Japanese FPSO specialist MODEC is in talks with engineering group Toyo Engineering over a feasibility study of a potential alliance in the Engineering, Procurement, Construction and Installation (EPCI) business for FPSO vessels. 

Subject to the result of the discussion and feasibility study, the due also plans to form a joint venture company by the end of 2021.

“Potential demand for FPSOs is expected to remain consistent with global demand for oil and gas, and development of new projects is also expected to proceed steadily. Therefore, MODEC and TOYO recognize the important roles they play in contributing to the society by supplying stable energy through the FPSO business,” MODEC said.

“Furthermore, both companies recognize that efforts to realize a decarbonized society are one of the missions as leading companies in each industry, and MODEC and TOYO aspire to explore into a new business as well as to develop new technologies for next-generation FPSOs through the synergies of the two companies,” MODEC added.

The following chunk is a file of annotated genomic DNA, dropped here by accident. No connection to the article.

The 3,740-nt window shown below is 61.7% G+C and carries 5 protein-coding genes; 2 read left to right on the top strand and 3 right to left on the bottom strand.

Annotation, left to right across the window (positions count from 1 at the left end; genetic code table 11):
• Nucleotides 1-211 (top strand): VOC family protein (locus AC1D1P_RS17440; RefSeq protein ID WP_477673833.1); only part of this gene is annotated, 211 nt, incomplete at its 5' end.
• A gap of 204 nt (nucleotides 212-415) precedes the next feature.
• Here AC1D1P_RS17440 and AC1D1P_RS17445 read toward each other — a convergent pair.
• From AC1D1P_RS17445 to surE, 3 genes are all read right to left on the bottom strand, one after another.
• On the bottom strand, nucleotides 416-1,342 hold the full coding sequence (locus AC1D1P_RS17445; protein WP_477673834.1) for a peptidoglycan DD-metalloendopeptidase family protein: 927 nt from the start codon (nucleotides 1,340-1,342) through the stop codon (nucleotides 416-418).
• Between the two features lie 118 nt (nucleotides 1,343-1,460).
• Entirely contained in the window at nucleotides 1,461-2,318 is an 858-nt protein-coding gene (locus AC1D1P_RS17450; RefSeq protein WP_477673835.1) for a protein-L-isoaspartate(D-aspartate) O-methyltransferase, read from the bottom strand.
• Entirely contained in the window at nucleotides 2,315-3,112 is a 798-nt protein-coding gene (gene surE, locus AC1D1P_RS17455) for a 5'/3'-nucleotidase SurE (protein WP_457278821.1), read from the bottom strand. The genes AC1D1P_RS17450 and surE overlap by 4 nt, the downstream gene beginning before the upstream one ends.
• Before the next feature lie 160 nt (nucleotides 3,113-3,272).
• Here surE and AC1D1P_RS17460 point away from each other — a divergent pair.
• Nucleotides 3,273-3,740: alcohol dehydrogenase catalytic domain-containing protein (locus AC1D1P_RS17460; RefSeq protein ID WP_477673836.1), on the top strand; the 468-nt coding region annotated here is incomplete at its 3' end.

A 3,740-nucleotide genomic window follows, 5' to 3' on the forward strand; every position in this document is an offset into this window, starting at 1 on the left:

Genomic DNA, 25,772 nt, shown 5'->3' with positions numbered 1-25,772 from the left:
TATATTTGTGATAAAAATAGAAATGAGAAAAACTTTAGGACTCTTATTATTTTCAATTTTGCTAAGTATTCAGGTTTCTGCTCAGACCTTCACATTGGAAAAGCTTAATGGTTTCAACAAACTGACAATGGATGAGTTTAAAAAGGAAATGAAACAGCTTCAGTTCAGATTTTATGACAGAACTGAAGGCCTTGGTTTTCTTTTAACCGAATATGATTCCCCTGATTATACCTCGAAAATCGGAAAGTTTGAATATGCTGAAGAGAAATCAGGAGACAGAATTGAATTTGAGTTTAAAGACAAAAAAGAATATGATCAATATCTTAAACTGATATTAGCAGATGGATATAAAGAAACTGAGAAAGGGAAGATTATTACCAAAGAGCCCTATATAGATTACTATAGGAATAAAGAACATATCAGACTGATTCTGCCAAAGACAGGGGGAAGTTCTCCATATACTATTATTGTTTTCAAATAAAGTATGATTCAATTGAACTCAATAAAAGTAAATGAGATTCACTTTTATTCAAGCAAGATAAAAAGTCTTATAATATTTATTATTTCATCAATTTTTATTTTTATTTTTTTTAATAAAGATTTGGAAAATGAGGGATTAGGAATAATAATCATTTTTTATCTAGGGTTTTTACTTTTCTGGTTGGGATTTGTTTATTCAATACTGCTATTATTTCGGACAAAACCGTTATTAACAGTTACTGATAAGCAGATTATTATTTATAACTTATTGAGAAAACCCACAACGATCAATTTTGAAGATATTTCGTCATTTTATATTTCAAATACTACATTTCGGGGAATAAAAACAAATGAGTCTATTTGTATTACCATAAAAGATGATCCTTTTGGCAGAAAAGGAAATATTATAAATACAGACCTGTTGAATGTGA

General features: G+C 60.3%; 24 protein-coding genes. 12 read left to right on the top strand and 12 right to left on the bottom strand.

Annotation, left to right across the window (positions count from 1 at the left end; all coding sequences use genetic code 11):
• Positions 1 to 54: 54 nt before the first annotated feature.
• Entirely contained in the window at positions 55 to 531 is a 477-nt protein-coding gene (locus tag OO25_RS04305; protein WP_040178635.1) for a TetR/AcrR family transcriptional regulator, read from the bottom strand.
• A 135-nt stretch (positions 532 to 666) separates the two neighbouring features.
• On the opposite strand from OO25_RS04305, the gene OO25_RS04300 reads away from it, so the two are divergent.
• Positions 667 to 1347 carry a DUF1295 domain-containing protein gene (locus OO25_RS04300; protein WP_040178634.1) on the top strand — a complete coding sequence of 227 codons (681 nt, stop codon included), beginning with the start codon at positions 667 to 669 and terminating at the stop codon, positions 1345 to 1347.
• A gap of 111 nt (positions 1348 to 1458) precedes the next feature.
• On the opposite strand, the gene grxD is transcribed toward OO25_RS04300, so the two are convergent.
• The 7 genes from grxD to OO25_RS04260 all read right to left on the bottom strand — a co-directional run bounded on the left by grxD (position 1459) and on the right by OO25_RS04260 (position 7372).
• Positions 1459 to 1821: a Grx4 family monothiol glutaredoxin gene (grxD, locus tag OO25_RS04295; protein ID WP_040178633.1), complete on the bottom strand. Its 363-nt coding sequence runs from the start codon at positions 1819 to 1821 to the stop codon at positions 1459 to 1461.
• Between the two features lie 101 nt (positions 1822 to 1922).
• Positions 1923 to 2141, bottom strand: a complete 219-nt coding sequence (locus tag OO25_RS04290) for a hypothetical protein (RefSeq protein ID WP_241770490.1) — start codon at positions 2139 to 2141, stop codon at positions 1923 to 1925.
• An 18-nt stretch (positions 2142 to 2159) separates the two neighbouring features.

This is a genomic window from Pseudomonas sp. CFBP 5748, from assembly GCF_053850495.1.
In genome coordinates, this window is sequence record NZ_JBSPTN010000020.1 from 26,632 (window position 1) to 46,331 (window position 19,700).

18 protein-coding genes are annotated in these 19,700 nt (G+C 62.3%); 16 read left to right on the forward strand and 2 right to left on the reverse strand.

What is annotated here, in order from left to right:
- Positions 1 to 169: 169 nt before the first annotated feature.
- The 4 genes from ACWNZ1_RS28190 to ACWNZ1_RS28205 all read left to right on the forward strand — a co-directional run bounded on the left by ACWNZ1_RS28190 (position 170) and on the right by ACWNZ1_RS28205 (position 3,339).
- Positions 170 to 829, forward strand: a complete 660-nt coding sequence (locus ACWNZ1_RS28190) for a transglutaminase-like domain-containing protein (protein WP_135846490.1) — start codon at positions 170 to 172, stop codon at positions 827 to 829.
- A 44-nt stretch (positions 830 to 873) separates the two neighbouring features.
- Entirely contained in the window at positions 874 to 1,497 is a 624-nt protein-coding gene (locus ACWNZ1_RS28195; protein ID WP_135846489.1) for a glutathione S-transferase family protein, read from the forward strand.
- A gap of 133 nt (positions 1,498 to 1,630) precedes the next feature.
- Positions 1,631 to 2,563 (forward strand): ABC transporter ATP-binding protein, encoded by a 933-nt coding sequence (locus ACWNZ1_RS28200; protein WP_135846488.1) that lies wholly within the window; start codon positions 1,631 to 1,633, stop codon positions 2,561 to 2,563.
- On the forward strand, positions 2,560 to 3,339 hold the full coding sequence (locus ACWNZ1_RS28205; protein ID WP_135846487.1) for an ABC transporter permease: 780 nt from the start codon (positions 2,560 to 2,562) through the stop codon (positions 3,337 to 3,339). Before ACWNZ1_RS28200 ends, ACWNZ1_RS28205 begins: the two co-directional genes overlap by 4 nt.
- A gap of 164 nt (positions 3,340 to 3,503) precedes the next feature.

Among some of the listed benefits, the two companies expect the business alliance would boost their engineering and project management capabilities, optimize human resources and organizational structure, and have more cost-competitive offering to secure projects, and help develop new technologies applicable to next-generation FPSOs.

The two companies have for the past 15 years collaborated on the topside EPC scopes for several FPSO projects. 

“Both companies expect further synergy effects of more comprehensive collaboration which covers a full range of EPCI business, including hull and marine of FPSOs,” MODEC said.

In a recent report, the Norwegian energy intelligence group said that the demand for FPSO was rebounding significantly.

More FPSO contracts were awarded in the second quarter of 2021 than during the whole of 2020, with Rystad Energy expecting FPSO awards to reach a total of 10 units in 2021. Rystad has also noted muted interest from suppliers for some recent FPSO tenders, citing a nearly full capacity with several suppliers unable to take on new projects. Read more.

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